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PRE CLASSIC - Flawless Harrison Leaves Hayward with an American Record
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Local Athletes Go for Gold at the London Olympics
By Steve Ritchie / Special to the Statesman Journal
July 27, 2012

Ashton Eaton
Salem, OR - Set your DVR, prepare to be sleep-deprived, or figure out how to register with nbcolympics.com so you can watch live. The long wait is finally over. The Summer Olympics officially get underway today.

For all of us who enjoy watching local athletes compete on the biggest of stages, this is going to be a treat. No fewer than 45 athletes with close ties to the state of Oregon will be competing in various sports at the London Olympics.

Nearly two-thirds of those Oregon athletes will be participating in track and field, which for many (myself included) is the main dish of the Summer Olympic smorgasbord. Track and field won't start until a week from today, so until then swimming, gymnastics, volleyball, cycling, soccer and basketball will have to suffice.

Ten of the 27 local track and field athletes are former University of Oregon standouts, while 15 are transplants who live and train in Oregon. Sprinter Ryan Bailey and 800 meter runner Nick Symmonds are of special interest to Salem-area fans, having attended McKay High School and Willamette University, respectively.

Here's a closer look at some of the local athletes who have the best chance to medal.

Ashton Eaton, Decathlon. Competition begins August 8th, concludes August 9th. With his new world record at the Olympic Trials in June, Eaton is a strong favorite to win gold. The former Mountain View HS and UO star has had a meteoric rise to the top in this event. Only 24, Eaton is already a veteran of three major international competitions, and he won the silver medal at the 2011 World Championships.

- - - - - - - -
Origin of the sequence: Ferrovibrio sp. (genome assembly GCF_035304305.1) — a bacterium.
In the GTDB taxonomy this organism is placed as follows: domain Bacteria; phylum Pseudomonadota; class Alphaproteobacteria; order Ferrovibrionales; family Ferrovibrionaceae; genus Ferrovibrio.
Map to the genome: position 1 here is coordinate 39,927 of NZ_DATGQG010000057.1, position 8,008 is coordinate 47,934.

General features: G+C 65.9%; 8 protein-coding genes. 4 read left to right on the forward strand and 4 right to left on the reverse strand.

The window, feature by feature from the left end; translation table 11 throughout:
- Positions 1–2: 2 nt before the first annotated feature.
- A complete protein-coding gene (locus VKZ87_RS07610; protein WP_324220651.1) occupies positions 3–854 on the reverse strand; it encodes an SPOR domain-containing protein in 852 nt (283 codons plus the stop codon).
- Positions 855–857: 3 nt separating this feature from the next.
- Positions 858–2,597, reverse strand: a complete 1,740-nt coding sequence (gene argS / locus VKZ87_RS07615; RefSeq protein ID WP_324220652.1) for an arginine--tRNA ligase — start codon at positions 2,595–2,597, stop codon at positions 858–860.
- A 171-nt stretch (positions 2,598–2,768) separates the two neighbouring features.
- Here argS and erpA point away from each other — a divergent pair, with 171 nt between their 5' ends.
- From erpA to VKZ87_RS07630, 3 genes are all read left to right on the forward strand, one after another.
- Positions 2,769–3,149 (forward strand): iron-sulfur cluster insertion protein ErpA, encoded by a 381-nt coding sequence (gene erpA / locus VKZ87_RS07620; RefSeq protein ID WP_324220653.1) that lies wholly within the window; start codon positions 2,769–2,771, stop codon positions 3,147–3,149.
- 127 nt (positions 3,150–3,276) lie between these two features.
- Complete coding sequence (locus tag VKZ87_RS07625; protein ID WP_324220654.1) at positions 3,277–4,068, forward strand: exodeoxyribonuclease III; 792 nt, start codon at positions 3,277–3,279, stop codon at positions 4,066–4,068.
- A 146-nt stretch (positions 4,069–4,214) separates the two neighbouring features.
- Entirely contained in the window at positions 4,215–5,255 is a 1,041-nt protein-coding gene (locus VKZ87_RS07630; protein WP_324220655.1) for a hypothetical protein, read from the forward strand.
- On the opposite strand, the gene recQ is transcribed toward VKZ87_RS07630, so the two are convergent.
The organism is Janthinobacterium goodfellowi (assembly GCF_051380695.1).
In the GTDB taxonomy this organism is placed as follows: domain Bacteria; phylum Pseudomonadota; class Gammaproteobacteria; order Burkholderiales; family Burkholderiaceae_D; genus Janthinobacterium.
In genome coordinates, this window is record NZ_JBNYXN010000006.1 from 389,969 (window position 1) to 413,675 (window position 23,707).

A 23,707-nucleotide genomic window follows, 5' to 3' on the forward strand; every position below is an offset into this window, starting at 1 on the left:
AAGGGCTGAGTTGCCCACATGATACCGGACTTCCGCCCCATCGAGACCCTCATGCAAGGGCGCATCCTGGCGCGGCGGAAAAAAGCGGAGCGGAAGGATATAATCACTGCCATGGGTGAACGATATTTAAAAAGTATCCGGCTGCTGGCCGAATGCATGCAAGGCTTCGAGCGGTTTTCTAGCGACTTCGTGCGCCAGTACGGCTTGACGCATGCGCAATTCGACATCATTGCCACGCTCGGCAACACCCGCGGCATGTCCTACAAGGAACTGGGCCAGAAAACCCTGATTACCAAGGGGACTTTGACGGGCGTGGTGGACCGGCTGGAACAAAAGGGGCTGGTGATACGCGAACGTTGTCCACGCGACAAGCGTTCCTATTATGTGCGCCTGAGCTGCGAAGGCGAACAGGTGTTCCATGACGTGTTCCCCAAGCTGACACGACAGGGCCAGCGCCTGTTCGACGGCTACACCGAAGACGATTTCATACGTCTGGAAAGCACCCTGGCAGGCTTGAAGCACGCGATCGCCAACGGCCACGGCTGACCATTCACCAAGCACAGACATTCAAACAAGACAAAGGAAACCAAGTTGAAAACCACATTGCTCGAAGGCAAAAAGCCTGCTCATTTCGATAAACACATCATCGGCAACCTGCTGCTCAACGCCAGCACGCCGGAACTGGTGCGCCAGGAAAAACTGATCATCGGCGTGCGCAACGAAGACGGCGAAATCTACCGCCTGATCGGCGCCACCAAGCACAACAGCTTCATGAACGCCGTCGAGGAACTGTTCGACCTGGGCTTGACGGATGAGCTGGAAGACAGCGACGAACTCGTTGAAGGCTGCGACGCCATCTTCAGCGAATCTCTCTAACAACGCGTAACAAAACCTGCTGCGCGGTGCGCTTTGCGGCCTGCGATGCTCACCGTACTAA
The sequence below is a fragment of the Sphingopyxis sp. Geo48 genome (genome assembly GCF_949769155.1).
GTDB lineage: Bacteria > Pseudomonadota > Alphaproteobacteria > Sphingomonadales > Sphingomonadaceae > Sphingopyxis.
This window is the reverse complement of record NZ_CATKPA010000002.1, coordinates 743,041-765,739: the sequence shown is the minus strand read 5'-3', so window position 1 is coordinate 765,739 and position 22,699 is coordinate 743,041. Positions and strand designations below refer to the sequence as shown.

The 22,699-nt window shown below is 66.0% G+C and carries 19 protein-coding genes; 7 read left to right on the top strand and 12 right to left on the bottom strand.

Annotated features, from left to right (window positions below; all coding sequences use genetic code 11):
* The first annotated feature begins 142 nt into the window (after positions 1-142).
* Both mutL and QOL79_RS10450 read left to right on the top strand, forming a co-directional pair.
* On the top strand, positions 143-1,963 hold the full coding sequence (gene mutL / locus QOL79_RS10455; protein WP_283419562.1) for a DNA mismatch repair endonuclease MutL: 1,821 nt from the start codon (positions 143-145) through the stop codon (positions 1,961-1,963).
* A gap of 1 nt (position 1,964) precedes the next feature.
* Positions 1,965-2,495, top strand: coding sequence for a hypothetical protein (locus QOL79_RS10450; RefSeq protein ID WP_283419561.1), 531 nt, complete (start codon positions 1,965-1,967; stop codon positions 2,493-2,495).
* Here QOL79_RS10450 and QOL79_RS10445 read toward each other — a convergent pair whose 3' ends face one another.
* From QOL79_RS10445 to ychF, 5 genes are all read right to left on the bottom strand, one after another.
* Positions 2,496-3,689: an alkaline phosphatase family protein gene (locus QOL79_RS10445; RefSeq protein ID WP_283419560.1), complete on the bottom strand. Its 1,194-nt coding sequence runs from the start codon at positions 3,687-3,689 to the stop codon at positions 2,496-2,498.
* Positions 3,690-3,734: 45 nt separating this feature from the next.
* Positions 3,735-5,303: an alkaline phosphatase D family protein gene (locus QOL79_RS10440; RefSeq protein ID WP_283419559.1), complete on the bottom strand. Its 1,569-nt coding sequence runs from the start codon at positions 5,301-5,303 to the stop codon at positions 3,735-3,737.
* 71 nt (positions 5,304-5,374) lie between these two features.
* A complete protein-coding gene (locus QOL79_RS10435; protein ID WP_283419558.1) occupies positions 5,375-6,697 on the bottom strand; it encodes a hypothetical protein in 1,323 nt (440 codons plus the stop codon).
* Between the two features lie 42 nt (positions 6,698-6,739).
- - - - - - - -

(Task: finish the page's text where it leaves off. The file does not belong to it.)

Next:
Barring a disaster like the infamous Dan O'Brien pole vault no-height in the 1992 Trials, it is tough to see Eaton losing. He is sensational in the running events and the long jump, and continues to improve in the more technical throwing events, as well as the pole vault and high jump. Prediction: Gold.

Galen Rupp at the U.S. Olympic Trials at Hayward Field, the University of Oregon

Galen Rupp, 5,000 and 10,000. Competition begins August 4th (10K final). The American record-holder in the 10,000, Rupp is still young by elite distance runner standards - he will turn 26 the day after the 10K final - but this is his second Olympic team, along with three outdoor world championship appearances. Rupp's finishes in these meets have steadily improved, and he was seventh in the 10K at last year's world meet.

Rupp's superlative performance at the US Olympic Trials, where he won both races in meet record times, confirmed that he is a legitimate medal contender, especially in the 10,000. Prediction: 10K - Bronze; 5K - 7th place.

Nick Symmonds, 800 meters. Competition begins August 6, 800 final is August 9. Is there any American track star who has gotten more pub than the former Willamette Bearcat? On-line sponsorship auctions, temporary tattoo ads, dates with Paris Hilton - Symmonds, 28, is becoming a master of self-marketing. But can he deliver on the track in the Olympics?

Athlete of the Year David Rudisha of Kenya is a lock for the gold, but Symmonds should contend for a medal. Fifth in last year's world championship 800, Symmonds will handle the preliminary rounds like the savvy veteran he is and get to the final. But with Rudisha going out fast in the final, Symmonds has to stay close to the leaders to have a chance. His preferred racing style is to lay off the pace on the first lap and mount a late charge, but it won't work if he is too far back. Prediction: Close but no medal.